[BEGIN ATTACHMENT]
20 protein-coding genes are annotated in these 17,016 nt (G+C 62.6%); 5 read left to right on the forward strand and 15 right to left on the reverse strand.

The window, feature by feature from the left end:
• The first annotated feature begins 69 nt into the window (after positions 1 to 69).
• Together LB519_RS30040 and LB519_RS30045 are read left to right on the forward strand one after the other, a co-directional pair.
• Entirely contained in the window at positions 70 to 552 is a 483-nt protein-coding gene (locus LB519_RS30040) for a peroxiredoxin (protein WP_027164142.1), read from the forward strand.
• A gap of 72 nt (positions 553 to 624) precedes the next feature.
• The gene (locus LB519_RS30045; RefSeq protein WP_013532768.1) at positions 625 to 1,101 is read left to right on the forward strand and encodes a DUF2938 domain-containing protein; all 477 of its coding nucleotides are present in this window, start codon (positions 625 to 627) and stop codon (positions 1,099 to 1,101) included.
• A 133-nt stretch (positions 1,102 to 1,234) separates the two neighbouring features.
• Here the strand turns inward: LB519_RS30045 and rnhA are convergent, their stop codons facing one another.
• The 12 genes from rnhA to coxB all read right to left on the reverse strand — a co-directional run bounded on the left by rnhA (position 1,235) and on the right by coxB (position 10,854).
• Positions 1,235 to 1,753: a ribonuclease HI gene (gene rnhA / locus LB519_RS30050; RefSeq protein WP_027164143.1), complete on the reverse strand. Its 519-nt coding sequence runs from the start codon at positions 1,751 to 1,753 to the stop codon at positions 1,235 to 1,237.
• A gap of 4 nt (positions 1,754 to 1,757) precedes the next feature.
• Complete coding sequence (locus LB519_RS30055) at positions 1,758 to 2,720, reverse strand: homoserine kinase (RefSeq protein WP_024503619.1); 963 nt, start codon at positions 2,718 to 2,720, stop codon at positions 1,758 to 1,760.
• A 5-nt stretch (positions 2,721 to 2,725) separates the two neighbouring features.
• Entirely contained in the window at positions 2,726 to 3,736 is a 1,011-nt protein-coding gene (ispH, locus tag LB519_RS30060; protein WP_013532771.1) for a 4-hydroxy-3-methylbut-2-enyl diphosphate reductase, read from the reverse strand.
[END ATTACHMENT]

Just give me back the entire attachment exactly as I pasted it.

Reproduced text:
20 protein-coding genes are annotated in these 17,016 nt (G+C 62.6%); 5 read left to right on the forward strand and 15 right to left on the reverse strand.

The window, feature by feature from the left end:
• The first annotated feature begins 69 nt into the window (after positions 1 to 69).
• Together LB519_RS30040 and LB519_RS30045 are read left to right on the forward strand one after the other, a co-directional pair.
• Entirely contained in the window at positions 70 to 552 is a 483-nt protein-coding gene (locus LB519_RS30040) for a peroxiredoxin (protein WP_027164142.1), read from the forward strand.
• A gap of 72 nt (positions 553 to 624) precedes the next feature.
• The gene (locus LB519_RS30045; RefSeq protein WP_013532768.1) at positions 625 to 1,101 is read left to right on the forward strand and encodes a DUF2938 domain-containing protein; all 477 of its coding nucleotides are present in this window, start codon (positions 625 to 627) and stop codon (positions 1,099 to 1,101) included.
• A 133-nt stretch (positions 1,102 to 1,234) separates the two neighbouring features.
• Here the strand turns inward: LB519_RS30045 and rnhA are convergent, their stop codons facing one another.
• The 12 genes from rnhA to coxB all read right to left on the reverse strand — a co-directional run bounded on the left by rnhA (position 1,235) and on the right by coxB (position 10,854).
• Positions 1,235 to 1,753: a ribonuclease HI gene (gene rnhA / locus LB519_RS30050; RefSeq protein WP_027164143.1), complete on the reverse strand. Its 519-nt coding sequence runs from the start codon at positions 1,751 to 1,753 to the stop codon at positions 1,235 to 1,237.
• A gap of 4 nt (positions 1,754 to 1,757) precedes the next feature.
• Complete coding sequence (locus LB519_RS30055) at positions 1,758 to 2,720, reverse strand: homoserine kinase (RefSeq protein WP_024503619.1); 963 nt, start codon at positions 2,718 to 2,720, stop codon at positions 1,758 to 1,760.
• A 5-nt stretch (positions 2,721 to 2,725) separates the two neighbouring features.
• Entirely contained in the window at positions 2,726 to 3,736 is a 1,011-nt protein-coding gene (ispH, locus tag LB519_RS30060; protein WP_013532771.1) for a 4-hydroxy-3-methylbut-2-enyl diphosphate reductase, read from the reverse strand.